Character & Temperament

The Anatolian Shepherd, first and foremost, sees itself as a protector, and it takes this role very seriously, being a thoughtful and alert character. Even at rest, it is always on the lookout for danger. It sees its owners as the flock it has been tasked with protecting, and will do its utmost to deter any intruders, human or canine, from its territory. Although it may be especially fond of children it has been reared with, even their young friends may be viewed with suspicion, and should never be allowed to approach the dog without supervision.

Anatolian Shepherds are independent thinkers, having evolved to work without direction. As such, and given their enormous bulk, they are not suitable for novice owners. Without sufficient direction, they will readily take on the leader’s role in the family, and although aggression towards family members is very unlikely, they can present a genuine danger to visitors to the home.


This is a dog that lives to protect, rather than please its owners, and I think it is safe to predict we will never see an Anatolian Shepherd beating all-comers in an obedience championship. While it is vital that the owner remain an assertive and consistent influence on the dog, it is extremely difficult to deter an Anatolian from its instinctive guardian behaviours.


Although the breed’s life expectancy of 10 to 11 years may seem modest, it is in fact quite respectable for a dog of this size. The most notable breed-specific health disorders affect the joints, and although tumours have been cited as the most common of cause of death for the Anatolian Shepherd, this is most likely simply an age-related phenomenon.


This is one of the breeds that can exhibit a weakened immune response to commensal parasites that live within the hair follicles. These Demodex mites, when allowed to flourish, cause skin irritation, rashes, hair loss, and secondary infections, most often around the face and feet. Should this arise in puppyhood, it may often be cured by the administration of anti-parasitic medications; however, adult-onset demodicosis is more likely to require ongoing treatment.

Elbow Dysplasia

Often passed on as a genetic defect, this growth deformity of the elbow joint causes lameness in affected dogs from as young as five months of age. If severe, this may eventually necessitate elbow replacement once the dog is fully grown.


Deformation of the eyelid, allowing hairs from the outside of the eyelid to abrade the surface of the eye. As well as being extremely uncomfortable, this can lead to severe scarring or other permanent damage to the eye. Usually obvious from around six weeks of age as persistent ocular discharge and/or squinting.

Hip Dysplasia

A largely inherited developmental defect of the hip joints, causing hindlimb lameness. Scoring programmes are available for breeding adults, and both hip and elbow scores should be available from reputable breeders as some reassurance that their pups are unlikely to be affected by either disorder.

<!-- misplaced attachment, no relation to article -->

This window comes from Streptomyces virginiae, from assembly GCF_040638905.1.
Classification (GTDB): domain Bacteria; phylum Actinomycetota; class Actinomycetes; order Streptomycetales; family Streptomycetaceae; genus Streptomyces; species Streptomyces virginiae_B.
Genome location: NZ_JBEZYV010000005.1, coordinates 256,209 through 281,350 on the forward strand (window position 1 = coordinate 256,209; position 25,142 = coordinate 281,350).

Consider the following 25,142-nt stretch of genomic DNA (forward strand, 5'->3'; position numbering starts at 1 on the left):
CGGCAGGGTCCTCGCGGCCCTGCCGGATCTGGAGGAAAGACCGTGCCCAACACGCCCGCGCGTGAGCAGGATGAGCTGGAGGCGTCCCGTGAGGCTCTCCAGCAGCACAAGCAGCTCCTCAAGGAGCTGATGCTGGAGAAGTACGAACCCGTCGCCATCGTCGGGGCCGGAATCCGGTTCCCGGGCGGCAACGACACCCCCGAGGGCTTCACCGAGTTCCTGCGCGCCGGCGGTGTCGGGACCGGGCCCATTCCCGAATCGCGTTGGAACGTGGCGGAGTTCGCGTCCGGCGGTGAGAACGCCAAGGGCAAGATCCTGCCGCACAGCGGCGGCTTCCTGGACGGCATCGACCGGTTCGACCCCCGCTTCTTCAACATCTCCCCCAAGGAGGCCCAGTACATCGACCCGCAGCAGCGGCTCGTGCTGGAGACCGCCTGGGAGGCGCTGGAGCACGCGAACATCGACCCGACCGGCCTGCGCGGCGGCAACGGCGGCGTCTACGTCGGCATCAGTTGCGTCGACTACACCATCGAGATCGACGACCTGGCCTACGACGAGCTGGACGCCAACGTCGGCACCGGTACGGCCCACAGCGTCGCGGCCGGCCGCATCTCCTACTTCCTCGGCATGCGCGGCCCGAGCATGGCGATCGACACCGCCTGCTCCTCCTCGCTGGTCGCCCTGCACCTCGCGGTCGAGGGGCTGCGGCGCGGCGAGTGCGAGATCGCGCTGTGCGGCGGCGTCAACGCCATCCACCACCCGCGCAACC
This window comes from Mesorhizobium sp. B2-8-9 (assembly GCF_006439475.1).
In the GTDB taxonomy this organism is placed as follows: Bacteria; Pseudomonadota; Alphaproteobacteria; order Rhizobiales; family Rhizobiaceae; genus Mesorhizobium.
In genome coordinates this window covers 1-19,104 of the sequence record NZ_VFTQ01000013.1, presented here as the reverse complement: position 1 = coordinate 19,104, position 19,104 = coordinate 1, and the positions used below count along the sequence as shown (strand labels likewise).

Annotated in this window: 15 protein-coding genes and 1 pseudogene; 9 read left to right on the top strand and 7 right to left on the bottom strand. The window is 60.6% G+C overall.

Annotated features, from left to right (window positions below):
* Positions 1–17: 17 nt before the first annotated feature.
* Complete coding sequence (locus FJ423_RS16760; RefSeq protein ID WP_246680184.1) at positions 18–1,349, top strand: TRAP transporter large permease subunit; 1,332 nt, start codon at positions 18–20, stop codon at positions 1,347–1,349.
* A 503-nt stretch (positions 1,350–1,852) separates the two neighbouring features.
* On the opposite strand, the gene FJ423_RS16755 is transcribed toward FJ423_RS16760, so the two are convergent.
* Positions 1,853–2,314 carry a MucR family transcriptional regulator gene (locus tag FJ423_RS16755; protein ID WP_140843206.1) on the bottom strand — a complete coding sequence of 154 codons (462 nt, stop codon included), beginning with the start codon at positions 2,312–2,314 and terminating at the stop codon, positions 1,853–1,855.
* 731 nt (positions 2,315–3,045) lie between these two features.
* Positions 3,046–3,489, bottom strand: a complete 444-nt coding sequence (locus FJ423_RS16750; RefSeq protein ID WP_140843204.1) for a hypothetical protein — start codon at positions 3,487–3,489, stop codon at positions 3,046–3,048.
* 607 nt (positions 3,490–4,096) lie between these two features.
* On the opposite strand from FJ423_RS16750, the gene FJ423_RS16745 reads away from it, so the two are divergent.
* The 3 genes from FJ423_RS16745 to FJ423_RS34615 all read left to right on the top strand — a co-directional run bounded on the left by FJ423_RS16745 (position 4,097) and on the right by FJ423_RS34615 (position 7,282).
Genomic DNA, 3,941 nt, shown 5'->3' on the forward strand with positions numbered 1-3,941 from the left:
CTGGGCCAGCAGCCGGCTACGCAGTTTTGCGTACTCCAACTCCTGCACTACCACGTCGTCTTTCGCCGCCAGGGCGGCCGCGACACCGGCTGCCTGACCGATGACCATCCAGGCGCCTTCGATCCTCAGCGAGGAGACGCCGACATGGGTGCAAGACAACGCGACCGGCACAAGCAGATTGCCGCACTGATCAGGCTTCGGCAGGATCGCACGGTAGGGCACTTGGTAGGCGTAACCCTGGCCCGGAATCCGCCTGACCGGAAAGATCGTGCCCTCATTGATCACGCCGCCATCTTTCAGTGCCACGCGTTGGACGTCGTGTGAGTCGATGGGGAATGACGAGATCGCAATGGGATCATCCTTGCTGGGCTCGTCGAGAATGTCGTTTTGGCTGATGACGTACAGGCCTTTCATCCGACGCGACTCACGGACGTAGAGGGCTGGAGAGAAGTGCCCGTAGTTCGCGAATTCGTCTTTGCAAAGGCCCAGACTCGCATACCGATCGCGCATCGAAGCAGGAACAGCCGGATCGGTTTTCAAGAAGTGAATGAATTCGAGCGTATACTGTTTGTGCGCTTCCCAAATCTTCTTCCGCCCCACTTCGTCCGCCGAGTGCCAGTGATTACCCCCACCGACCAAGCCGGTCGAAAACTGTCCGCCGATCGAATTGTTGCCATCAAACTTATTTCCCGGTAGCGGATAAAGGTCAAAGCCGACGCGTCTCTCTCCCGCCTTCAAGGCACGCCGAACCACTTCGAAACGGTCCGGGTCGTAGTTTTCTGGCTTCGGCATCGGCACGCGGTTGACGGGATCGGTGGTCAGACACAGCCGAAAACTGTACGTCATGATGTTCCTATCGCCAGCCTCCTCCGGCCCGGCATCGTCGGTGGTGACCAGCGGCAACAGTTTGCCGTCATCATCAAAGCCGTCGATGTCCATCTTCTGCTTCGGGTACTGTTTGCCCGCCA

Listed as the leading cause of death for Anatolian Shepherds, many different types of tumours have been reported in the breed.

Exercise and Activity Levels

The Anatolian Shepherd should be given at least an hour of exercise every day, but this needs to be conducted in a safe environment, preferably away from other dogs. Quiet woodland areas or private, fenced property are ideal settings, but these very large dogs should also be allowed access to a garden, and are certainly not suitable as apartment dwellers.


Although this is not a dog that needs professional grooming, it does shed heavily, and should be brushed daily to remove the clumps of hair that tend to accumulate, especially in the spring and autumn. It is likely that the breed’s strong nails will not receive adequate wear during its daily exercise, and so these should be clipped as necessary, which is usually around once every four to six weeks. First introducing the nail clippers to the dog at a young age means the nail clipping process will be less stressful for all parties as the pup turns into a large, stubborn adult.

Famous Anatolian Shepherds

The breed has appeared on screen on several occasions, with Anatolian Shepherds playing prominent roles in the following: Kate and Leopold, Cats & Dogs, Road Trip, and Shooter


Although it is not a common breed, the Anatolian Shepherd is used to produce several recognised cross-breeds:

  • Anatolian Pyrenees – Cross between an Anatolian Shepherd and a Pyrenean Mountain Dog
  • German Anatolian Shepherd – Cross between an Anatolian Shepherd and a German Shepherd
  • Plush Danois – Cross between an Anatolian Shepherd and a Great Dane